Andy Goldsworthy’s ‘Spire’

“Spire,” a major new work by British artist Andy Goldsworthy in the Presidio of San Francisco, rises like a steeple out of the earth. Standing on a ridge above a busy, winding road, overlooking the bay and Alcatraz Island in the distance, “Spire” grabs the attention of joggers, bikers and sightseers alike. Some forty cypress logs have been pressed into a massive, 100-foot-tall cone. Its wide, steel-reinforced base narrows into a crooked tip, like a delicate finger. But the idea behind this permanent sculpture is intentionally non-monumental. Fated to fade into the forest, “Spire” eventually should be outgrown by saplings planted to replace the trees used to build it.

Goldsworthy has been creating land art for thirty years, first in England, then throughout Europe and America. His other permanent works in the Bay Area include “Stone River” at Stanford University and “Drawn Stone” at the De Young Museum, both of which echo the aftermaths of California’s earthquakes. His photographs of his art have been published as several books, and he was the subject of the 2001 documentary, “Rivers and Tides.”

[View a slide show of Goldsworthy’s Spire and Stone River.

Goldsworthy erected “Spire,” his tallest work in North America, with considerable help from the park’s forestry staff. Usually the one to manipulate his materials, here he guided others. And instead of picking a specific site, he accommodated park plans, using land slated to be cleared. In participation with the Presidio Trust, the installation was organized by the Haines Gallery and the FORSITE Foundation, a non-profit arts organization dedicated to promoting art about place.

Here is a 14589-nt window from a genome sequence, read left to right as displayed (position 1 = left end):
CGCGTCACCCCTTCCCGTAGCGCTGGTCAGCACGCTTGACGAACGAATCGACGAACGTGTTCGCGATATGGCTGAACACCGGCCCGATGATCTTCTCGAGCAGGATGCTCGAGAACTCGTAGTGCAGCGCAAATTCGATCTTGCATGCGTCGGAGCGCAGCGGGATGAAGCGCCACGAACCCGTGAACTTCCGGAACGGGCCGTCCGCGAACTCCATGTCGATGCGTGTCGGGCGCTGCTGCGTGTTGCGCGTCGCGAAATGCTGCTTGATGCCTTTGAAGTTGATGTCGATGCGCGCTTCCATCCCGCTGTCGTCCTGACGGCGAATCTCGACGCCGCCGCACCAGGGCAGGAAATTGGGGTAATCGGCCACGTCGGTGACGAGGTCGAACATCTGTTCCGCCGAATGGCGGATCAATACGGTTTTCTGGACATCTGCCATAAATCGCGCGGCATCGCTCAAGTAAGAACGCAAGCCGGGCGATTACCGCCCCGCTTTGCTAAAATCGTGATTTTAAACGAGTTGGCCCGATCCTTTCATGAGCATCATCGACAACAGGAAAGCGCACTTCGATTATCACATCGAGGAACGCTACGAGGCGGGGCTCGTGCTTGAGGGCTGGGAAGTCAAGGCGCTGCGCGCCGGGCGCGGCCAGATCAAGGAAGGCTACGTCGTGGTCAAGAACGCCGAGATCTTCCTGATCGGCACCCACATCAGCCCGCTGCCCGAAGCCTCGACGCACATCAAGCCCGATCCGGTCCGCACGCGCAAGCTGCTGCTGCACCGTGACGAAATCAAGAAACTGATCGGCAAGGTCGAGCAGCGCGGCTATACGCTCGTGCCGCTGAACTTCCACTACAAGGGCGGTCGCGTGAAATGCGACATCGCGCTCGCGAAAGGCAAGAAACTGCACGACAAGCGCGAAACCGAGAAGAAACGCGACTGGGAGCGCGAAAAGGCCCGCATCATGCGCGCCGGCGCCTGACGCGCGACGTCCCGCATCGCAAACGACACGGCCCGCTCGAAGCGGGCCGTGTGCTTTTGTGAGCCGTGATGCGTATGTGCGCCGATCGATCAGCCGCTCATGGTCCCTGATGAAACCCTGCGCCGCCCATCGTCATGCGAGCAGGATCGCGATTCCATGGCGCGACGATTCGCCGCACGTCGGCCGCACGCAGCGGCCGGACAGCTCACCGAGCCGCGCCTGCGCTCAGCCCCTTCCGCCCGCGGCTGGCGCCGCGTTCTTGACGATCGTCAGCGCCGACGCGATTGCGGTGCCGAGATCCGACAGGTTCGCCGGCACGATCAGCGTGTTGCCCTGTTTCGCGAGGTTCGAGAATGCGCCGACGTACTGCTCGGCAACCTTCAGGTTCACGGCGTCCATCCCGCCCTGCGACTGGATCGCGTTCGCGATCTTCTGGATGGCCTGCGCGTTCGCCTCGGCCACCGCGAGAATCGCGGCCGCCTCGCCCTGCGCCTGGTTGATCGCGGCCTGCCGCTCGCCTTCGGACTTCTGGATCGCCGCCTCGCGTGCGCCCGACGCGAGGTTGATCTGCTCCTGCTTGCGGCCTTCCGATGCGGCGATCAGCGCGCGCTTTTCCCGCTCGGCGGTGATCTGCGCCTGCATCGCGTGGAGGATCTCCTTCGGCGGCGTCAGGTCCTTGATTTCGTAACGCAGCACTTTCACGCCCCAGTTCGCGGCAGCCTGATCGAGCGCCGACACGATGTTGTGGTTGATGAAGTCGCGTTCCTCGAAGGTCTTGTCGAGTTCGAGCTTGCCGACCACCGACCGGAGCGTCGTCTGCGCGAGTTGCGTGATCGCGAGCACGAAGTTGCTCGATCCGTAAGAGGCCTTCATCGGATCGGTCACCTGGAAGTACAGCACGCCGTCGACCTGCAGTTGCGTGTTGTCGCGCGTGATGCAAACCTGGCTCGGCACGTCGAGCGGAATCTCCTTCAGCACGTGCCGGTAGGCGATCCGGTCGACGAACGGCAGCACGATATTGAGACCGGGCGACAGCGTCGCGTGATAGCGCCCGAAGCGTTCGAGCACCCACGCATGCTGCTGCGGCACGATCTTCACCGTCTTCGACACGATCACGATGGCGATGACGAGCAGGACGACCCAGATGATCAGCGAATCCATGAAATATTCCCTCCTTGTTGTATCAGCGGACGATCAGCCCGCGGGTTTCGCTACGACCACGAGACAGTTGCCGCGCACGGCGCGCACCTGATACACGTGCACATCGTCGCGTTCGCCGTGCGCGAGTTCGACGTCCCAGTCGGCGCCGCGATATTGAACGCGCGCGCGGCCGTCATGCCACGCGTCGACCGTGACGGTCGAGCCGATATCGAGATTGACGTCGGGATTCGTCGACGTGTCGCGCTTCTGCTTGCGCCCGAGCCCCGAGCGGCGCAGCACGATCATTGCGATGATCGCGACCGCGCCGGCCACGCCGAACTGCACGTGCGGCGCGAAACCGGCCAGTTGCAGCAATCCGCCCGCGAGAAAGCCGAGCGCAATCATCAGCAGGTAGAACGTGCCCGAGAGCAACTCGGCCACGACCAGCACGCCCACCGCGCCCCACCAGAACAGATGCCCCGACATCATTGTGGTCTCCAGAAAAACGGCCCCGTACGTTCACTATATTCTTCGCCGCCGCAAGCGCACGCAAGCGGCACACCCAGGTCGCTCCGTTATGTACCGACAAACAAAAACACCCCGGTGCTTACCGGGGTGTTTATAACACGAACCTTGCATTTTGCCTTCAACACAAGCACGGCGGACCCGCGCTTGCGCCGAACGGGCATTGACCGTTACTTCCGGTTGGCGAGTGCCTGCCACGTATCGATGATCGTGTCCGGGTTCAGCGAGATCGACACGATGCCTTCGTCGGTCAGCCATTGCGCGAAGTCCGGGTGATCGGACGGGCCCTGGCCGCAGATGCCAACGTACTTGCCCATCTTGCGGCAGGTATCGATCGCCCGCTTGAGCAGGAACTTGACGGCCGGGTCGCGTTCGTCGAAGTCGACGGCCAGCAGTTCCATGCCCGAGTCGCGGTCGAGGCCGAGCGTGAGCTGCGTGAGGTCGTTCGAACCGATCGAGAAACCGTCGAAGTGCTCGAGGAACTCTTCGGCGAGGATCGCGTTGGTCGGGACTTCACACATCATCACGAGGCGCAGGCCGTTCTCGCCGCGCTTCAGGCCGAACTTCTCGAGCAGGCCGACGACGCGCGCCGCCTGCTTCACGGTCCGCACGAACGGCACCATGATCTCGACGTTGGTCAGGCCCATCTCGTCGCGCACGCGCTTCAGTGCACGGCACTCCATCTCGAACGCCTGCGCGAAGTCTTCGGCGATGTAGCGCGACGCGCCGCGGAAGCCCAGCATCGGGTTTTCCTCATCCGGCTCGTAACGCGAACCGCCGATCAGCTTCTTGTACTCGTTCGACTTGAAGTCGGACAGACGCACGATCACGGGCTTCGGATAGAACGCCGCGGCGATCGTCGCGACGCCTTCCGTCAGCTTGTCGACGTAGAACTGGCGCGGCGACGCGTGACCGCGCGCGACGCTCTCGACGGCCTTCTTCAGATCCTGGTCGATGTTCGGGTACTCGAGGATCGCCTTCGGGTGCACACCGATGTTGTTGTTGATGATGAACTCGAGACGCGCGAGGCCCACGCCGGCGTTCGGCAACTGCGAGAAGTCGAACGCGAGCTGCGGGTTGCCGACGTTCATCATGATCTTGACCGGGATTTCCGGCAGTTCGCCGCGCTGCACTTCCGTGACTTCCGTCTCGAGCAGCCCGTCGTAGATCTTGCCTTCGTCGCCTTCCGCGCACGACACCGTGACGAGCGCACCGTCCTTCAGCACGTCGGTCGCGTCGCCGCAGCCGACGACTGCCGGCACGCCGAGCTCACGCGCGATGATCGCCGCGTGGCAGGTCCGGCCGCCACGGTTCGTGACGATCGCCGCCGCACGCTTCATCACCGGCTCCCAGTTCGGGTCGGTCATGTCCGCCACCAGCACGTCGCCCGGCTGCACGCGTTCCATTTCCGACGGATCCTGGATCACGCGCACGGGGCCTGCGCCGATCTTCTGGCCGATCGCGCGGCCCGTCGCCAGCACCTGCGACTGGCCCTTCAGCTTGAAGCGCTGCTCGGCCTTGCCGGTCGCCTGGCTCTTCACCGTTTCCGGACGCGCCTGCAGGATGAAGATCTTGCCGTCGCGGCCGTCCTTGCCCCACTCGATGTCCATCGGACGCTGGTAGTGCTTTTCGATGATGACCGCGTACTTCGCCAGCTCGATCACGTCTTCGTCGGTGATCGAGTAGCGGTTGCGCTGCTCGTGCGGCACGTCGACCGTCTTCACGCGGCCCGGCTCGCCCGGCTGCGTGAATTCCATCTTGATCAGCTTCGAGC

Well-known for more ephemeral pieces prone to melting, tumbling or blowing away, Goldsworthy created another, more improvised project just feet from the main site: shafts of dried grass bent in upturned chevrons suspended on the bark of a large tree. People who happen upon the site today are unlikely to known it had been anything, stalks now in a pile on the ground as if never assembled.

Goldsworthy has developed plans for other permanent projects in the Presidio, including two more spires. As I stuck my hand inside the structure to try and reach the core, Cheryl Haines, gallery owner and Goldsworthy’s San Francisco dealer, wondered if animals would make homes in the “Spire.” Over the course of the day, animals were drawn to the site: usually dogs, by their curious owners.

In addition to the permanent installation, an interpretive exhibit is open in Building 49 at the Presidio, until May 3, 2009, featuring photographs of past work, sketches for future Presidio projects and a smaller model of “Spire.”

Editor’s note: NewsHour correspondent Jeffrey Brown recently talked to Goldsworthy about his life’s work here in Art Beat. You can also find more about Goldsworthy on KQED’s Spark, including video of the installation of “Drawn Stone.”

Support PBS NewsHour: